In the early '80s, I happened to find myself in the vicinity of people who would work for Microsoft five years later.

William Gibson

William Gibson

Profession: Author
Nationality: American

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I watch for emergent technologies and pay attention to what people say they'll be good for, then see what we actually use them for. It never occurred to me that a tiny telephone with a wireless transceiver would do whatever it is that it's done to us.

I grew up in southwestern Virginia. I was born in South Carolina, but only because my parents had a vacation cabin or something there on the beach. I was like a summer baby. But I did grow up in the South. I grew up in serious, serious Appalachia, in a very small town.

Sometimes, I can myself be frustrated by books that seem to me to be insufficiently realistic about the world's potential for just being totally a randomly bad place.

All my life I've encountered people who were obsessed with one particular class of object or experience, who were constantly pursuing that thing. Since I was a little kid, I hadn't afforded myself the opportunity, I guess, to have a hobby.

I don't think nostalgia is a healthy modality. But nostalgia and a sense of history are not the same thing. Nostalgia is a dysfunction of the historical impulse, or a corruption of the historical impulse.

If I write something set 60 years in the future, I am going to have to explain how humanity got there, and that's becoming quite a big job.

I'm not a computer guy. I'm like an anthropologist. I'm fascinated with people's obsessions. I've learned to wear them.

As a writer of fiction who deals with technology, I necessarily deal with the history of technology and the history of technologically induced social change. I roam up and down it in a kind of special way because I roam down it into history, which is invariably itself a speculative affair.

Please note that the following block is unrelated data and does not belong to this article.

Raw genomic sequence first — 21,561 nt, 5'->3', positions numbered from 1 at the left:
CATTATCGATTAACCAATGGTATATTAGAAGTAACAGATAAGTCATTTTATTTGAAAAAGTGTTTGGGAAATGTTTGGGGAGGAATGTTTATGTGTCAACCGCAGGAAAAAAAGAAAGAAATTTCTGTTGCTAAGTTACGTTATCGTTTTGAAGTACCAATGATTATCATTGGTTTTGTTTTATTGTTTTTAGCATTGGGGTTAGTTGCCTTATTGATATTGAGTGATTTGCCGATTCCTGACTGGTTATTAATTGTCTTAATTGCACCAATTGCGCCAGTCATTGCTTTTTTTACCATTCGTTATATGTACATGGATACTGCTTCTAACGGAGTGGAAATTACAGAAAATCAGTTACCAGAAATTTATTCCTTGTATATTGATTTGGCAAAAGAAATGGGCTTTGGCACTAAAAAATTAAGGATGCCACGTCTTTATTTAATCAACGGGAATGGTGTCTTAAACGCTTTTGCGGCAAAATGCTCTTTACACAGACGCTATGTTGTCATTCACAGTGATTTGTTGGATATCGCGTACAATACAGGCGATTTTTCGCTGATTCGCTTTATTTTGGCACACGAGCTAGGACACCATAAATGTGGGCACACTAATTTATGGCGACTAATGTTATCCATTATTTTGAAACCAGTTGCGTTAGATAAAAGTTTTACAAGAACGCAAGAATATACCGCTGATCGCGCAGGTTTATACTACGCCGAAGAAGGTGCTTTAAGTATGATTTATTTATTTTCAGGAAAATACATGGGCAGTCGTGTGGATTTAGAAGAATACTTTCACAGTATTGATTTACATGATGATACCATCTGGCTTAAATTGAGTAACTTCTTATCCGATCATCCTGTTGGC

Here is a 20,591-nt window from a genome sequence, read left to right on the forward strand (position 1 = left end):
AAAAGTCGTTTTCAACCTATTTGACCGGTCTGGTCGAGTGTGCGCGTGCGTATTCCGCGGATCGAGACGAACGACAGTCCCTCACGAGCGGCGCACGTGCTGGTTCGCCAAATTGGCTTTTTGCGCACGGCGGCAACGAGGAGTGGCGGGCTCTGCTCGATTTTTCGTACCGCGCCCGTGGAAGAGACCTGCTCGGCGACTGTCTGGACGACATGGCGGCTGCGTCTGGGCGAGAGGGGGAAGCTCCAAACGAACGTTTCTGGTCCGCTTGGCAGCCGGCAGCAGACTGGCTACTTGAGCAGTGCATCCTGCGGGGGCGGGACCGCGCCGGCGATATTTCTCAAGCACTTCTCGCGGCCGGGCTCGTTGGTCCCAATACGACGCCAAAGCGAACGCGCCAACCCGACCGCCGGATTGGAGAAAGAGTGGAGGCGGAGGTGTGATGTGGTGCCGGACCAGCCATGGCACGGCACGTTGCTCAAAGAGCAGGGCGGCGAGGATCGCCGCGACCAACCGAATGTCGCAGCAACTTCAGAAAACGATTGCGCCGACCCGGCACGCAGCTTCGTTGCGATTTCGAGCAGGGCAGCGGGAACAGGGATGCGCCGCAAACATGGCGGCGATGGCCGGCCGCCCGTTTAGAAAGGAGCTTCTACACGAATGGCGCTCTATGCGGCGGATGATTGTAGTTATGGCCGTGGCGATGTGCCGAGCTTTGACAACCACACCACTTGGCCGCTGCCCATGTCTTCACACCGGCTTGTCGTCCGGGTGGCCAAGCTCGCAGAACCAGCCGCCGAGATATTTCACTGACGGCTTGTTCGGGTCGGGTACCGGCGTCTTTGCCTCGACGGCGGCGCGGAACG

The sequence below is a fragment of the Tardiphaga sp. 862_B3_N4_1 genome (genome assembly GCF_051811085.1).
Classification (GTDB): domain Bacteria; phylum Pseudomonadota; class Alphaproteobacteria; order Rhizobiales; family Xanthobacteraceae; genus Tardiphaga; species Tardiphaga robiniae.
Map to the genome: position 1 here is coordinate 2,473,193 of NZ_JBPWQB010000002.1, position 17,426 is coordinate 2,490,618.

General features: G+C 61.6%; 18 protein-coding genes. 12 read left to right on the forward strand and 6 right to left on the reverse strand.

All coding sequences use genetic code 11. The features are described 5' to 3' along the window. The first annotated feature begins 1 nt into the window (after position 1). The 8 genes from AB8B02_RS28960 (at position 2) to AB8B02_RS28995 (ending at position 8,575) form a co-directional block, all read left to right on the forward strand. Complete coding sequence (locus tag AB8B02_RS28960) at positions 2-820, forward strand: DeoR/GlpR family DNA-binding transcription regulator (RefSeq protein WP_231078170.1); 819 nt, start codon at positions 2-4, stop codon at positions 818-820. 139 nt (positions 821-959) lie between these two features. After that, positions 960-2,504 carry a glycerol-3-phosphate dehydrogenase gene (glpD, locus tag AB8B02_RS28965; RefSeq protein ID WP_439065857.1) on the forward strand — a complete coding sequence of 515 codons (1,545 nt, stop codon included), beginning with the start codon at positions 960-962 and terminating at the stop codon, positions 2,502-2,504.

The 'Net is a waste of time, and that's exactly what's right about it.

In 1981, I was a futurist - or at least I was a guy who put on a futurist hat occasionally - and I wrote about the 21st century.

In a sense, if you're not getting it wrong really a lot when you're creating imaginary futures, then you're just not doing it enough. You're not creating enough imaginary futures.

If you've read a lot of vintage science fiction, as I have at one time or another in my life, you can't help but realise how wrong we get it. I have gotten it wrong more times than I've gotten it right. But I knew that when I started; I knew that before I wrote a word of science fiction.

The history of the past, a hundred years from now, won't be the history of the past that we learned in school because much more will have been revealed, and adjectives we can't even imagine will have been brought to bear on what we did learn in school.

That's one of my favorite things about Twitter: You can tweak your feed into a fabulous novelty engine. That's only one thing you can do with it, but it's one of the things I find most entertaining about it.